Sun, 07/21/2019 - 3:33pm
Audrey Monagan was born in Ann Arbor in 1941, and grew up in a close-knit, predominantly black neighborhood on North Fifth Ave. She remembers attending Bethel AME Church with her grandparents, spending time at the Dunbar Community Center, and helping raise her younger siblings. She attended Jones School and Pioneer High School before working for General Motors, where she was an inspector for eighteen years. Mrs. Monagan has been married to her second husband, Philip, for 48 years.
Sun, 07/21/2019 - 3:32pm
Gerald Edwards was born in 1950 in Cleveland, Ohio. He remembers being discriminated against as one of three African American students at his elementary school in the aftermath of Brown v. Board of Education. At Heidelberg College, he participated in sit-ins to help found a Black Student Union House. After beginning his career in automotive manufacturing with Ford Motor Company, Mr. Edwards started his own business, Engineered Plastic Products, in 1987. He and his wife Jada also started the Edwards Foundation, which was dedicated to philanthropy in Namibia.
Sun, 07/21/2019 - 3:30pm
Hortense Howard was born in Bloomington, Illinois in 1927. Soon afterwards, her family moved to Ann Arbor, where she and her sisters became known as the “Bacon Sisters” for their choral performances at sorority houses and other venues. Ms. Howard attended a music school in Detroit because she “wanted to sing like Sarah Vaughan,” and she met many African American singers while working at the Gotham Hotel. She ran her own daycare, Sitters Unlimited Family Day Care, in Ann Arbor for twenty years.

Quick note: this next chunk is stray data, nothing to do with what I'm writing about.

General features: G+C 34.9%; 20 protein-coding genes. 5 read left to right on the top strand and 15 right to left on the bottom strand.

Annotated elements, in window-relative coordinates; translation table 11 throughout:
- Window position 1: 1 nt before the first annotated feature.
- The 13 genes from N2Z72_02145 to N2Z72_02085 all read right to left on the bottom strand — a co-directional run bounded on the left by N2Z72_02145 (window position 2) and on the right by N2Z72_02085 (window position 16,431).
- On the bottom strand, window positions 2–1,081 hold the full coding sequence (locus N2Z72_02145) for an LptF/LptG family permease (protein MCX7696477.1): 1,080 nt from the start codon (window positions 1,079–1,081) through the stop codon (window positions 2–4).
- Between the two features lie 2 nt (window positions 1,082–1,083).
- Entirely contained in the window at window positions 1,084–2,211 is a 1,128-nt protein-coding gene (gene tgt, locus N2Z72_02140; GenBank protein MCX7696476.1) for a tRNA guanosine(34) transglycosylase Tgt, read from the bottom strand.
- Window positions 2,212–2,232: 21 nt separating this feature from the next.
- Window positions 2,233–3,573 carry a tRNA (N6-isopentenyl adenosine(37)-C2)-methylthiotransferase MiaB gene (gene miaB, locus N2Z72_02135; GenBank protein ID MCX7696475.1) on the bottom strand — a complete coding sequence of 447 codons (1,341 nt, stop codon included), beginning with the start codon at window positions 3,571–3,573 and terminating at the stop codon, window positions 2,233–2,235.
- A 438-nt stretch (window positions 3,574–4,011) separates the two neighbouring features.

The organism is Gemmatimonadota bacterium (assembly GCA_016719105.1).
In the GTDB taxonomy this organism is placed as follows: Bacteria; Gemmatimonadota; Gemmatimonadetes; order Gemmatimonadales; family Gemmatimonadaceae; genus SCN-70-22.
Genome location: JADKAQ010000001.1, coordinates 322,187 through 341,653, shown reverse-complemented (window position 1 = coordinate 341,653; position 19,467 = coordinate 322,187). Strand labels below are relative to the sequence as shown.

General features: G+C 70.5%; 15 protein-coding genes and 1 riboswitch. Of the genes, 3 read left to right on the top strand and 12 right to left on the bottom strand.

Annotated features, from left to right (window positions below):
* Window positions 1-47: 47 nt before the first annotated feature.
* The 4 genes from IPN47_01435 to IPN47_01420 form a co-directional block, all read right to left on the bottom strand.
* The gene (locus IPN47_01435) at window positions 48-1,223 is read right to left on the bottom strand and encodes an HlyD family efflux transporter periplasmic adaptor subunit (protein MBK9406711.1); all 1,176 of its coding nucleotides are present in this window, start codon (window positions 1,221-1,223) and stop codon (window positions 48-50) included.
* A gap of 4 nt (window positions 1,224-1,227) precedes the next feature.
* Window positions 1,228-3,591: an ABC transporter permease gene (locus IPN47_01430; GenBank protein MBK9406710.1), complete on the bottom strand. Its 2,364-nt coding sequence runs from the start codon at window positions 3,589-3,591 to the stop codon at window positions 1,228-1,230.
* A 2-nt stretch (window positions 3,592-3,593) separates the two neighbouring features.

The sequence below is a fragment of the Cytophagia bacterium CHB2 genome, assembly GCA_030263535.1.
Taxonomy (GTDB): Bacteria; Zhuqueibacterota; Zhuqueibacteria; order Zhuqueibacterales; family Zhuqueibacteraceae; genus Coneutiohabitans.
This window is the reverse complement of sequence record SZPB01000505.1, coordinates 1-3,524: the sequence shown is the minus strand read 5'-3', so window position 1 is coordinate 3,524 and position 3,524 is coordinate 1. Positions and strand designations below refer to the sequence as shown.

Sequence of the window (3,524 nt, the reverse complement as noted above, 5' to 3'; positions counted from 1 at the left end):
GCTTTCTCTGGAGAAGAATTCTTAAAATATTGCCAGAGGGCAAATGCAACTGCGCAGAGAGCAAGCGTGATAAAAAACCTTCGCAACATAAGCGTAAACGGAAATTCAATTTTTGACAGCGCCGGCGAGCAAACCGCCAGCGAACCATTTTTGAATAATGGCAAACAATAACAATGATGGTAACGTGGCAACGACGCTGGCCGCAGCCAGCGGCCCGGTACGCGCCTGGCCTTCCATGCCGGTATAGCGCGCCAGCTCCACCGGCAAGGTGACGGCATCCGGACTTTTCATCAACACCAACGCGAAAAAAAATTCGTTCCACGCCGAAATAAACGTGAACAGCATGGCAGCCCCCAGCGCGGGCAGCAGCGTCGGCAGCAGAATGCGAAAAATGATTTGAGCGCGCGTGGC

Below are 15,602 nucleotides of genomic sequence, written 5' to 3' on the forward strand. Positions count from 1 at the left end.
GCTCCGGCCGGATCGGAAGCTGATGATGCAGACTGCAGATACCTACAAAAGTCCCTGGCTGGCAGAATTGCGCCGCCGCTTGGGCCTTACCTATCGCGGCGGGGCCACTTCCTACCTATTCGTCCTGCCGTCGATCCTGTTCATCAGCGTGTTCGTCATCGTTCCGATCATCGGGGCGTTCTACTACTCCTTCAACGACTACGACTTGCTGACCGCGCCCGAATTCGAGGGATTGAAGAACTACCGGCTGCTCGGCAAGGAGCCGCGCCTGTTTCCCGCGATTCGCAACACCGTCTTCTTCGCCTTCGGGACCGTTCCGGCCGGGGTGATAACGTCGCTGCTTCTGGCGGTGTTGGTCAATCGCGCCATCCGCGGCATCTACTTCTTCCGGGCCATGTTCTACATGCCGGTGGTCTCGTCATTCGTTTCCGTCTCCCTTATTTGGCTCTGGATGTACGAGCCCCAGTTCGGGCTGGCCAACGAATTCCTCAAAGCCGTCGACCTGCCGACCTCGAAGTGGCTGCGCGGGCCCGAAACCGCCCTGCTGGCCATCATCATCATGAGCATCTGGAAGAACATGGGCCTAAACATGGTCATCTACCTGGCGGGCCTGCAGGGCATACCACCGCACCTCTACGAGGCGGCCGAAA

Sun, 07/21/2019 - 3:27pm
Henrietta Edwards was born in 1919 and grew up in Muskogee, Oklahoma before moving to Ann Arbor in 1941. She and her husband worked at the Willow Run Bomber Plant during World War II, and owned two filling stations—one downtown at N Fourth Avenue and E Ann Street, and one on Highway 23. She celebrated her hundredth birthday with family, friends, and former coworkers and patients from St. Joseph Mercy Hospital, where she worked as a pediatric nurse for 32 years.
Mon, 03/25/2019 - 2:57pm
Should we have a military mainly for defense, or should we use it aggressively to defend or promote national interests? Before Dr. King’s tragic death, he spoke out more and more against government use of military over diplomacy and the use of armed forces in the routine policy of the state. For such actions, Dr. King was criticized heavily and to this day his thoughts on war still make people uncomfortable.
Veterans For Peace will discuss Dr. King's speeches relating to defense versus militarism, showing that they are as relevant today as they were 50 years ago.